“In prayer it is better to have a heart without words than words without a heart.” ~ Mahatma Gandhi.
My father loved words. Until dementia stole his cognitive sharpness he would read for hours, do obscure crossword puzzles, play Scrabble with my mother. Like some of us on Facebook, he would become annoyed by little things. The word ‘momentarily’ bothered him. They said it on the TV all the time, ‘we will be back momentarily’. The word means ‘for a moment’ he would declare, not ‘in a moment’ which was how they used it. But we are verbal people, and our languages are ever evolving. So a word used incorrectly 20 years ago may be redefined in current dictionaries. That preciseness we were taught to apply is now murky and indistinct. We make up words on the fly, coin new ways to verbalize nouns (Google that!) and it becomes accepted.
Almost forty years ago today I was struggling with words. I was on my hands and knees singing ‘Nearer my God to thee’ as I timed contractions with a digital clock (you trying doing subtractions when you are in exquisite pain!) about to experience the joy of birth for the first time. I assumed I was fully prepared, I was a nurse, so of course I knew it all! I didn’t bother with Lamaze classes (again, what could they teach me?) but I had read a book written by a (male) obstetrician, whose last name should have given me a hint as to his credibility: Dick! But his theory, for how could he have proven it, was that labor pains are only painful if the person experiencing them doesn’t understand the source of the discomfort. Once a mother understands the physiology of the feeling, without fear, she will be pain free! It is ignorance which leads to fear which leads to pain. I bought it! Right until the first real contraction hit me! Then I was on my hands and knees praying like I’d never prayed before! The hell with fear! The hell with lack of knowledge! This was real!
I am fortunate to be a member of a group on Facebook who regularly post pictures of their adventures in the beautiful mountainous regions of Wales, mostly in the Snowdonia National Park (Snowdon is the highest peak in England and Wales). The terrain is such that Air Force pilots (based on the island of Anglesey, off the coast of Wales) routinely fly over the area in preparation for going to places like Afghanistan. Scrolling through their photos I go on excursions through this beautiful area, see the clouds hovering around the mountain tops, watch the changing colors as Autumn replaces summer. I hear the roaring of the waterfalls filled by torrential downpours. But I also am provided with a commentary, the stories told alongside the pictures.
One recent blog cited an interesting definition for the word ‘saunter’. The writer said it was derived from the French for Holy Land, from pilgrims making their way a la Sainte Terre (forgive my bad French). The blogger was arguing that those who go on a ‘hike’ in these most glorious pieces of nature (and Wales does not have the monopoly on such places) may miss the point of the activity. When you hear the word ‘hike’ you see people on a mission, determined to arrive at their destination. I can even see them with back packs, bent forward, fulfilling their mission. The blogger instead recommended sauntering, taking time to appreciate each step, each vista, breathing in the beauty, exhaling out a prayer of appreciation.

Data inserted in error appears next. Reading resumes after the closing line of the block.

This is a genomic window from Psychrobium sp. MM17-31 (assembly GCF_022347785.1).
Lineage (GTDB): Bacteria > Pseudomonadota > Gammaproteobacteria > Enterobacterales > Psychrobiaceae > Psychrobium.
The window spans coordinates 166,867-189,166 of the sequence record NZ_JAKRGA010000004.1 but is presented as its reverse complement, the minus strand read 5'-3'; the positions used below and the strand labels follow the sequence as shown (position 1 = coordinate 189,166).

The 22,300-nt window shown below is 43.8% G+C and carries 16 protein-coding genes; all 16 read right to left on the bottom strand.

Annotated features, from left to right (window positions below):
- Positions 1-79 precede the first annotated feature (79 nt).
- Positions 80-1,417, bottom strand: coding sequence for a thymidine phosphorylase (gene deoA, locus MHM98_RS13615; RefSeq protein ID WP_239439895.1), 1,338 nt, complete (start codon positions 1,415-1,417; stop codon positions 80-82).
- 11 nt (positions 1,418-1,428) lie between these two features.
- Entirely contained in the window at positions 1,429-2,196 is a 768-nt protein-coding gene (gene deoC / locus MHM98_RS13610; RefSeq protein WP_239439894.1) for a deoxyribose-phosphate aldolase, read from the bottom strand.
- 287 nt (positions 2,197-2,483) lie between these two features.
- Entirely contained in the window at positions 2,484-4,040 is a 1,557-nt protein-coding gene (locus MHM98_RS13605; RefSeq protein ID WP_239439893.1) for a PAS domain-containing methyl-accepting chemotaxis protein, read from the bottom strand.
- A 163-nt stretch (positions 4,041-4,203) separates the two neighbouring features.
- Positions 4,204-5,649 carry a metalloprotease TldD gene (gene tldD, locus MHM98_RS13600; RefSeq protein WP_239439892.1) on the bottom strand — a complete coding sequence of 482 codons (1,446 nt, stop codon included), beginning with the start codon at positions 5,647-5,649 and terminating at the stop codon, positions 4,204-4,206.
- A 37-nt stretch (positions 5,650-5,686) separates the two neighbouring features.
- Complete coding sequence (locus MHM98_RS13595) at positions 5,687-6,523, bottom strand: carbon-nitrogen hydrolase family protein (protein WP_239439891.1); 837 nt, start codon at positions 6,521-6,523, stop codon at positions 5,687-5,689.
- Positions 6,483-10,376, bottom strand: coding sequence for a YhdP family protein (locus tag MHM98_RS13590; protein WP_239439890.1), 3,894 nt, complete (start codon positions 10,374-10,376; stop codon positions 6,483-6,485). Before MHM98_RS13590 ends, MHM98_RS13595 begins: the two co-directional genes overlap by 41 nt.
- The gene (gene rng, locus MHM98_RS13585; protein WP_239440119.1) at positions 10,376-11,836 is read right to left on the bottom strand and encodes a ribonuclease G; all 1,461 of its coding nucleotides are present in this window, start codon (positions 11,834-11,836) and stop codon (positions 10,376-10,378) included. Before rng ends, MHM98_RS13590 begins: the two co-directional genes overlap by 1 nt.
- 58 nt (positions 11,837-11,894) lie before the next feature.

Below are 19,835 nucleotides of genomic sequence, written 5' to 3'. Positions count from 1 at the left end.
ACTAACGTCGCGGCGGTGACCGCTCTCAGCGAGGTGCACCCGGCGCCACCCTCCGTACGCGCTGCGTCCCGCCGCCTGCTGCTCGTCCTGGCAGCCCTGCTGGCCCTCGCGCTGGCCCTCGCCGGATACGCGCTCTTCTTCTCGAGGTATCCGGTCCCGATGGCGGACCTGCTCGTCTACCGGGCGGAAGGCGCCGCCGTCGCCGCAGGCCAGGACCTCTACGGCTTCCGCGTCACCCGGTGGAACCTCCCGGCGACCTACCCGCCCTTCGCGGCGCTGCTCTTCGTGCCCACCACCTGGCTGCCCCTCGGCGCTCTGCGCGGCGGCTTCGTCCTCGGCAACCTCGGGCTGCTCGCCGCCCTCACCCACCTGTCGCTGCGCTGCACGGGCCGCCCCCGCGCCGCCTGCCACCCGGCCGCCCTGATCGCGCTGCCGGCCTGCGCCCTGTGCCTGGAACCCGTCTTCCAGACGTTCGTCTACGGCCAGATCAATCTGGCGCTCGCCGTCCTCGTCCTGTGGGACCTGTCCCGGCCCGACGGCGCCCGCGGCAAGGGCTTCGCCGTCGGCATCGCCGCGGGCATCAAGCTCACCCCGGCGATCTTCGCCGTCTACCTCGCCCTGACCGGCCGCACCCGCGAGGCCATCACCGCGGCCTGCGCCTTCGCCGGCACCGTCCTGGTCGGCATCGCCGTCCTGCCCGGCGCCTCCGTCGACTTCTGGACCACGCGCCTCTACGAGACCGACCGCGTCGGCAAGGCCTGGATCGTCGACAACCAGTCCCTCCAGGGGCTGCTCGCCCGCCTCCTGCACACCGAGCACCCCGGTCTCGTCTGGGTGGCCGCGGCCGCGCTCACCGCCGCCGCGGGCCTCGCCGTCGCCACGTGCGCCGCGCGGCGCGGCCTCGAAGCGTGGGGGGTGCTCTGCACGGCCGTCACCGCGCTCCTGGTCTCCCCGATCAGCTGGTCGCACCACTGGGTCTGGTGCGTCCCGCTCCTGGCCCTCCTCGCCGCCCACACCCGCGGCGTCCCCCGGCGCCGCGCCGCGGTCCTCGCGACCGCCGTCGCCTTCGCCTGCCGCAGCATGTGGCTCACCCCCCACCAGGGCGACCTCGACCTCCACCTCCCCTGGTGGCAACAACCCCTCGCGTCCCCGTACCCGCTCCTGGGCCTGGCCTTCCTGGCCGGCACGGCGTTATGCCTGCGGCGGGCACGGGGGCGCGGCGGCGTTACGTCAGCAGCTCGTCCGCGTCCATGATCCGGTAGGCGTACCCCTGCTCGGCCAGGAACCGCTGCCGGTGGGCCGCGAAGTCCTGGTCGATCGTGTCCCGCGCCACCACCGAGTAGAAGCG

Since I have a naturally suspicious nature, I had to see if this indeed were true! Did the word ‘saunter’ really have that derivation? And I discovered that there is some disagreement on that topic. There were old English words it could have come from, such as ‘santren’ (to muse); or even from an Anglo-Norman word ‘sauntrer’ meaning to take risks! (In fact the word adventure may come from that same root). But regardless of the true origin, saunter has a deliciously relaxed feeling, one that allows you to change directions and follow your dreams rather than sticking to a plan, an itinerary, a rigid timetable of goals and objectives.
My own trip up Snowdon was definitely done at a sauntering pace. Despite being 24 years younger, I was not in the best shape for a climb! When my brother-in-law and nephew took me up the easy way to Eriyri (the highest peak – the Eagle’s nest), I had not anticipated the uphill nature of the activity, and stopped every few hundred yards to soak in the scenery (i.e. catch my breath!) and take a photo or two! It was too cold, up in the clouds, to stroll in a leisurely way, however. And once we reached that glorious destination there was nothing to see but moisture! We were absolutely in the clouds, I remember seeing droplets clinging to my brother-in-law’s beard! But I had definitely completed a pilgrimage to that sacred spot.
This morning I woke up to a gift, and I must thank one of my classmates for this timely Facebook posting. My friend, an African American woman from Daytona Beach, Florida, described road trips she took back in the 70’s, all by herself. She drove cross country, finding the wide open spaces, the sacred places in this grand country, protected by her ancestors I am sure! She even slept in rest areas (again, protected by her ancestors!). Her saunter took her to places like Sedona, to Santa Fe, to Louisiana. Here are some of her words: “…joyous, serene, solitary…” She saw the Hale-Bopp Comet, and amazing, unforgettable rock formations. Her own personal pilgrimage.
This Friday morning I am celebrating the joy of words, words that can transport us, words that can inform us, words that can bring us peace. We are living in strange times, times where words are being used to divide us, to mobilize fear, and to cause pain. Let us choose our words wisely, and not feed in to the fearmongering and hostility. Let us saunter through these times, appreciating the beauty around us, confident that we will come through this together. Have a wonderful weekend, Family!